When Lisa Fuda began looking for a place to open her Italian restaurant and market, she focused on Carolina Forest.
The New York transplant found the area had many people with similar backgrounds, and she thought her business, Nonna’s Taste of Italy, would thrive there.
“A lot of them are from New York, New Jersey, Connecticut,” she said. “They’re looking for something like this, an Italian eatery, somewhere where you can go with a girlfriend for a glass of wine and have a little charcuterie board or you can go with the family as well. … That’s why we named it Nonna’s (Nonna means grandmother in Italian). This is going to be a family place.”
Nonna’s is one of four businesses slated to open in the Forest Marketplace by the end of the year. The planned strip mall in the heart of Carolina Forest has been in the works for more than three years, but construction is finally underway.
The project has received a stormwater permit from Horry County Government, and committed tenants are ready to see a finished product, said Robbie Leopard of Match Property Managers.
“It’s coming,” he said. “We’re closer than what we were.”
The three-acre site sits along Carolina Forest Boulevard near the Summerlyn neighborhood. The property is directly across from the Carolina Forest Library, and it’s one of the few business centers in what’s primarily a residential corridor.
Carolina Forest Boulevard is bookended by commercial nodes near the intersections with U.S. 501 and River Oaks Drive. There are churches along the central section of the road, but few commercial tracts.
In fact, Forest Marketplace has faced criticism from nearby residents who don’t want strip mall traffic beside their neighborhoods.
Leopard, the property manager, said he’s sensitive to those concerns and he’s tried to find businesses that wouldn’t be objectionable to the neighbors. So far, he’s lined up Nonna’s, a Shell gas station, the Chinese restaurant Lucky Panda and a Sky Nails salon.
Leopard stressed that the gas station, which had upset some neighbors, would not operate 24-7.
“What we don’t want is people pulling in disrupting the communities around there in the middle of the night,” he said. “So this gas station will probably close by 11 or midnight. … You can see it’s not necessarily about profits.”
Leopard is still looking for a few more tenants — specifically, he’s searching for a Mexican restaurant — and he hopes to find businesses that neighbors will support. At one point, he posted on Facebook asking for residents’ suggestions for potential stores.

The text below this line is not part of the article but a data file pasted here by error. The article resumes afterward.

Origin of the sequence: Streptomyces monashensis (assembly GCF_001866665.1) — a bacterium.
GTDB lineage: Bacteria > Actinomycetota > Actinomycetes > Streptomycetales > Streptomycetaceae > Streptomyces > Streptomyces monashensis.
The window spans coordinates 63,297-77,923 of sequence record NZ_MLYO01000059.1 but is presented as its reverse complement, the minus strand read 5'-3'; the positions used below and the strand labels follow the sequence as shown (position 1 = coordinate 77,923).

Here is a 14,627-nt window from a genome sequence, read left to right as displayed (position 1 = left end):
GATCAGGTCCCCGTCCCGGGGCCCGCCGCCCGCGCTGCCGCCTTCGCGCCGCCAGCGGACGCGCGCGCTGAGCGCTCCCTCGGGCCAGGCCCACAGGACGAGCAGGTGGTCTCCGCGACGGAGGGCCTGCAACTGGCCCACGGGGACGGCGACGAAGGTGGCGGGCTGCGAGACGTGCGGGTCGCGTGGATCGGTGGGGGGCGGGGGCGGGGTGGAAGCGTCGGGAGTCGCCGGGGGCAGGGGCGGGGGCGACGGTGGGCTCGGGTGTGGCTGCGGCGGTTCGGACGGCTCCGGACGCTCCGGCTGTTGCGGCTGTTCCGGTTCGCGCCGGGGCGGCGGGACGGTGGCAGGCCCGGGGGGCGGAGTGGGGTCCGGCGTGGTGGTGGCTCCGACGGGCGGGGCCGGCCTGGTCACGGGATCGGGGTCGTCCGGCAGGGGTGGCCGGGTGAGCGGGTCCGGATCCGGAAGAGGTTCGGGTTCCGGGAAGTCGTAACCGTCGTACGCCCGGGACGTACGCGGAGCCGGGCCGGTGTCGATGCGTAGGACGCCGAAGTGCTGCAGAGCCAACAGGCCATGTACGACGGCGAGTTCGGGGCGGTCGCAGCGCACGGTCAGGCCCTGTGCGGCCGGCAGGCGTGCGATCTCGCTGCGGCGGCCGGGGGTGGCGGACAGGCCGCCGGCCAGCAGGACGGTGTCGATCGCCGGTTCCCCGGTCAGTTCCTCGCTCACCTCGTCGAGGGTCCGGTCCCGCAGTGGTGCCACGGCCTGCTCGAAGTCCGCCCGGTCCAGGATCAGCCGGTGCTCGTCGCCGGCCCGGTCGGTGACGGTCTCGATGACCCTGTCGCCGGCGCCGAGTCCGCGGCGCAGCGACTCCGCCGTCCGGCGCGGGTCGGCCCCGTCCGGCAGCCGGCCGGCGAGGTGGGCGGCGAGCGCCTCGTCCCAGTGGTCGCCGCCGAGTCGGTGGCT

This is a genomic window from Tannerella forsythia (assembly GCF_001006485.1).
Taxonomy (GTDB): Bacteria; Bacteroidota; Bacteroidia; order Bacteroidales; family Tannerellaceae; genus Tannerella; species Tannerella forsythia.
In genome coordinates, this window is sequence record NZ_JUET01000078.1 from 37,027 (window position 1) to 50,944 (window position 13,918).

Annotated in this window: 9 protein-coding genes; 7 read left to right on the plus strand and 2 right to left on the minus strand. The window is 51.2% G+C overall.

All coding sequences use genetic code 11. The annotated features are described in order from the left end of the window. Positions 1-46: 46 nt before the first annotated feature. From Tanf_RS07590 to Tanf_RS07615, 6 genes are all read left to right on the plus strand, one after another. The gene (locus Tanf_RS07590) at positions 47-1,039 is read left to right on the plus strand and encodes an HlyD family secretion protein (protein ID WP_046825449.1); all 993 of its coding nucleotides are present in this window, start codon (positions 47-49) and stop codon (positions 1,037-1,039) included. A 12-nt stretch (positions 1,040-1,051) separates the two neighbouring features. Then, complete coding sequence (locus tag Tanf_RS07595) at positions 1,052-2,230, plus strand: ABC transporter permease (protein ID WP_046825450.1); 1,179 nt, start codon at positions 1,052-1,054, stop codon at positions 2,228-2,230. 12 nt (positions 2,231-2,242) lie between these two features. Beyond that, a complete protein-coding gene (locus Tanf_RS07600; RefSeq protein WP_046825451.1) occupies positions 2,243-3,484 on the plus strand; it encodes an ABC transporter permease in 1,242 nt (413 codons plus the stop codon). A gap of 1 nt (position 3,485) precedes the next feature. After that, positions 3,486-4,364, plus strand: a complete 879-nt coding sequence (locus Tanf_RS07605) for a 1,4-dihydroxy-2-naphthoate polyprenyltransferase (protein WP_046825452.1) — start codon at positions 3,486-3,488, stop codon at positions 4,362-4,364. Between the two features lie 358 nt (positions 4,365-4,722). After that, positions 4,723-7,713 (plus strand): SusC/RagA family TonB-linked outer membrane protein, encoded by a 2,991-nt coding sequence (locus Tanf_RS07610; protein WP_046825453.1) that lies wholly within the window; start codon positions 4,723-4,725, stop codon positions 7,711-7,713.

“I care about my community,” said Leopard, who lives in Plantation Lakes. “I care about what goes in here, and I wanted to put things in that I would like. … One of my biggest concerns is about making the community happy. I want the community to be satisfied with what’s being put in here.”
Leopard said Nonna’s should be an ideal fit.
Fuda’s family has 25 years of experience in the pizza business in New York, where they ran multiple SaraBella locations.
Fuda wants Nonna’s to have an authentic Italian feel. The restaurant’s menu will include individual 10-inch pies, paninis and gelato as well as offer a coffee bar and beer and wine. The restaurant, which includes an outdoor patio, will serve about 50 people. As for the market, Fuda said that will sell raw pastas, sauce, meats and cheeses.
The name is a nod to Fuda's mother-in-law, Nonna, who will join her in working there and whose photos will be displayed in the restaurant.
“It will be all based around her,” she said.
Fuda is one the business owners who stuck with the Forest Marketplace project despite some delays. Leopard said the widening of Carolina Forest Boulevard, COVID-19 and supply chain issues all postponed construction. However, both tenant and property manager remain optimistic, especially now that work is underway.
Once the building is finished, they hope the location will make the businesses there popular.
“What I love most about the area is that it’s going to be the only one on Carolina Forest Boulevard,” Fuda said. “It’s so convenient.”